A Brief Thought Experiment on Evolution
The process by which modern organisms descended from our ancient ancestors is stunning. In a billion years, our ancestors have evolved from micro organisms into every form of life we know today.
What might that mean for the next billion years?
The short answer is we have no idea. Who could have predicted that humans, cats, dogs, bears, trees, plants, grass, insects, or any life form could have evolved from bodies of water filled with microorganisms.
When you add in the impact of technology where future humans may be able to rewire themselves or reprogram their own DNA, its clear that any predictions about what's possible are futile.
Yet there are some intriguing patterns that arise if you look far enough back in history. Let's take a quick look through some of the basic stages.The history of life
Somewhere between 500 million and 1 billion years ago multicellular complex lifeforms began crawling around the ocean floors. To them, the floor was their entire universe, and crawling permitted new ways to explore.
Then some time millions of years later, the ability to swim arose. The proto-amphibians were able to leave the ocean floor and traverse through the water, examining an entirely new environment. The universe had suddenly expanded.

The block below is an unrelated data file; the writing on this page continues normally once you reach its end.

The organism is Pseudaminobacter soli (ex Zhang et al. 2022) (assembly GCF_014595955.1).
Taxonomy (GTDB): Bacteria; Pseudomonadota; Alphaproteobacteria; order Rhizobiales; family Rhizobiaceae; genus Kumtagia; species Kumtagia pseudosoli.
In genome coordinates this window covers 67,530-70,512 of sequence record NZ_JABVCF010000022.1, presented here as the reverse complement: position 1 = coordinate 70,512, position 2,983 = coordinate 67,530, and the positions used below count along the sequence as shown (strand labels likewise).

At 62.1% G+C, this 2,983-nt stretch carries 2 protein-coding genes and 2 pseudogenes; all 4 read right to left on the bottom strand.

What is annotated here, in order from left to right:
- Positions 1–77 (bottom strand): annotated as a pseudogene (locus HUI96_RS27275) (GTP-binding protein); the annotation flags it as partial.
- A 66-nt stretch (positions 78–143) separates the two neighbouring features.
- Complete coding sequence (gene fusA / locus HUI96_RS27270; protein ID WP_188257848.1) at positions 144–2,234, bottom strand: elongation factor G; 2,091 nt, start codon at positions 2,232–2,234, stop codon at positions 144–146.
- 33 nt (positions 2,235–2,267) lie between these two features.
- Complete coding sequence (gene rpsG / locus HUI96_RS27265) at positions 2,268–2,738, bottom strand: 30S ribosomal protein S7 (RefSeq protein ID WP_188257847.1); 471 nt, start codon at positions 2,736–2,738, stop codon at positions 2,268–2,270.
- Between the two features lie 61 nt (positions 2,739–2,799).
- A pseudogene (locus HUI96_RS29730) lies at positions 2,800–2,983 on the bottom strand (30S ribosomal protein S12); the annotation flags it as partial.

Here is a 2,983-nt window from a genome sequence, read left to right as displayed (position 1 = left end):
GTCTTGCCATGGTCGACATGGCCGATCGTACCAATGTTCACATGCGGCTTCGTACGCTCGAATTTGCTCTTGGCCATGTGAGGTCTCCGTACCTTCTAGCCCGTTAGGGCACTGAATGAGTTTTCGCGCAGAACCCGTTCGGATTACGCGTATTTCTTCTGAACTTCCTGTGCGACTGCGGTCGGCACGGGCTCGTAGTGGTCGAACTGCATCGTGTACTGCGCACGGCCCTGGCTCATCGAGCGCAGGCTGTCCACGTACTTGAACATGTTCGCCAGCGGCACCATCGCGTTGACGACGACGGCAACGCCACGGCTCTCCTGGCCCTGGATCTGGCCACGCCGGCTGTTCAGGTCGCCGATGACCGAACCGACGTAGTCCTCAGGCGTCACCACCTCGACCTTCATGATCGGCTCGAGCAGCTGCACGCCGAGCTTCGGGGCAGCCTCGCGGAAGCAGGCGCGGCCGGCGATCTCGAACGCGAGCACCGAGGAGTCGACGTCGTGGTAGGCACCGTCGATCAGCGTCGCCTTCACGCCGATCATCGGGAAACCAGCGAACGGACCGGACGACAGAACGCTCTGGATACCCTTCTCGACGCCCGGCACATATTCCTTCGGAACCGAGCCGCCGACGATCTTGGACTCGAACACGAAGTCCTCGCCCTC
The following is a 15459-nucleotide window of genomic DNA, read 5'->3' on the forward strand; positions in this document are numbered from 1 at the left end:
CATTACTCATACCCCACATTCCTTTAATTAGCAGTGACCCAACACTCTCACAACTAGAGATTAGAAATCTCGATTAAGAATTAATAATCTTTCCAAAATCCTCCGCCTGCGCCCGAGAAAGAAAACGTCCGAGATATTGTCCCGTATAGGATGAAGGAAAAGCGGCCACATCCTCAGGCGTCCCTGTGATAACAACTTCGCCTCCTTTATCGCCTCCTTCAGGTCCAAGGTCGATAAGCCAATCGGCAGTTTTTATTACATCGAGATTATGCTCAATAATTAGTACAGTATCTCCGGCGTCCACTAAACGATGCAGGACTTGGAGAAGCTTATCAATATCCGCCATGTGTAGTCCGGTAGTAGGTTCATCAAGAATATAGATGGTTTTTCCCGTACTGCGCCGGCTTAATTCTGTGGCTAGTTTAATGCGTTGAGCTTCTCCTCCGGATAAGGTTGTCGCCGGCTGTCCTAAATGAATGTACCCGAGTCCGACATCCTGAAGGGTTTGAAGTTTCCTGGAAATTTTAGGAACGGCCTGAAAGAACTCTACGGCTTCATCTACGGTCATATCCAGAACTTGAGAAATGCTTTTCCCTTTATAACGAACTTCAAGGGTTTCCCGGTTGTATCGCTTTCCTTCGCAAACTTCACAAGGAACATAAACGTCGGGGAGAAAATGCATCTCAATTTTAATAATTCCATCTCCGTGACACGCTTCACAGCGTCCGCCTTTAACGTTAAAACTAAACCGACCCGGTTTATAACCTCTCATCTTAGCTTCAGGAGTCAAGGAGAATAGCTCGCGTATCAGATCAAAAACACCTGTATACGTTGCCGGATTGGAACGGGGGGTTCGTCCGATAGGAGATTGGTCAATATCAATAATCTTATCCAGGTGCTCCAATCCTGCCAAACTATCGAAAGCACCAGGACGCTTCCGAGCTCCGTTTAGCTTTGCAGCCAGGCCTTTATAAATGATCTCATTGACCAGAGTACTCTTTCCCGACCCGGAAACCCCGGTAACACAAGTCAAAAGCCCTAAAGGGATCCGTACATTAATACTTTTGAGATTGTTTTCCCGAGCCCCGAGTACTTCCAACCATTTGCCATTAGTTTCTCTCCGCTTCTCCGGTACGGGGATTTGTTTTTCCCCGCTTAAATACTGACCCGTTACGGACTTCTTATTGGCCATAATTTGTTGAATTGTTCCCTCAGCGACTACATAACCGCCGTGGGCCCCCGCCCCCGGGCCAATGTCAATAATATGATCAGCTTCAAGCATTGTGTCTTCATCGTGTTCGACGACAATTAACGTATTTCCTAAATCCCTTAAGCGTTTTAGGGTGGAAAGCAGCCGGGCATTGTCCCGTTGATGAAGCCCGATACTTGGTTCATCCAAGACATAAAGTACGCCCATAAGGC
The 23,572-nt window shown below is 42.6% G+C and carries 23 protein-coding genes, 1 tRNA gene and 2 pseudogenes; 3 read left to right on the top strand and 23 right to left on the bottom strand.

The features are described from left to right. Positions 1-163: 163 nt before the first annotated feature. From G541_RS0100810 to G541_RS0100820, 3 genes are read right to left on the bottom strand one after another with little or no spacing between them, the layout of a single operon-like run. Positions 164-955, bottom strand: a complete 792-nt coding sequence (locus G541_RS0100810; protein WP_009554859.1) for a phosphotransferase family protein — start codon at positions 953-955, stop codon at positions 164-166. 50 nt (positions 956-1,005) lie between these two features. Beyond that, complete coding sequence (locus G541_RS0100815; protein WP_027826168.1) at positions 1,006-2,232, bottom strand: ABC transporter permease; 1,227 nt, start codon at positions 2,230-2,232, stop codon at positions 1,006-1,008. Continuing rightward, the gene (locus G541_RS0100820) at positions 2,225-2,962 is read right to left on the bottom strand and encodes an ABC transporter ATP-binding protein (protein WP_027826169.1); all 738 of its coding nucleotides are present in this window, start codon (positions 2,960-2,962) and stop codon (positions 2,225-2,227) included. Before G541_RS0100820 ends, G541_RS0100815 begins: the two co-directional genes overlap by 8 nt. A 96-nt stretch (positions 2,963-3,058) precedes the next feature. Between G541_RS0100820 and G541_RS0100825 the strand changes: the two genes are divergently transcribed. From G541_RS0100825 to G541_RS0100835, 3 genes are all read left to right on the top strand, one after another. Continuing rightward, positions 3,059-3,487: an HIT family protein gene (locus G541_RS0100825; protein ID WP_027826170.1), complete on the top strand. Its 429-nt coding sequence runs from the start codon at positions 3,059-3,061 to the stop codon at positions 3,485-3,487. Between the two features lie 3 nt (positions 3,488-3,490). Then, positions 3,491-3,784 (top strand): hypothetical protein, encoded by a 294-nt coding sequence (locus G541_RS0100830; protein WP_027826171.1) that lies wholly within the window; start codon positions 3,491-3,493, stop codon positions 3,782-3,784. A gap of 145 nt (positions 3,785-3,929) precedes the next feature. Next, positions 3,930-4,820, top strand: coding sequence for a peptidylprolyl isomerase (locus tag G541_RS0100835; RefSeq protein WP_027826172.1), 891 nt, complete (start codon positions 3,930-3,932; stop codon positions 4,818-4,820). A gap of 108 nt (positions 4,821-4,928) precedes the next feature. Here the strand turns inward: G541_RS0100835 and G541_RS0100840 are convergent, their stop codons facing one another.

But these proto-amphibians could not leave the ocean. They could not breathe in what lay outside the waters. They may have been aware that something existed beyond the water, and some may have even momentarily left the ocean, but they were still limited.
Then something interesting happened. After a tremendously large number of mutations over several hundred million years, these lifeforms were able to adapt
. Suddenly a new environment existed open to exploitation and wonder.
In time amphibians begin crawling on the land, repeating the process of investigation that itheir ancestors did on the ocean floor millions of years prior.
The mutating continued for several hundred millions of years, eventually producing humans.
Humans developed the ability to leave the floor of the earth and traverse through the air. But we cannot breath in what lay outside the atmosphere. We are aware that something exists beyond the planet, some of us even having left it momentarily, but we are still limited.
And thus the cycle repeats. Crawl, Traverse, Adapt, Crawl, Traverse...
If this pattern is able to continue, the logical conclusion is that humans will eventually adapt to space. They will they be able to live in a new environment, traversing through it with the same ease that early fish once swam the oceans.
If such an adaption occurs, and whatever species arises is able to reach the edges of the universe, what new environment might this future species peek in to?
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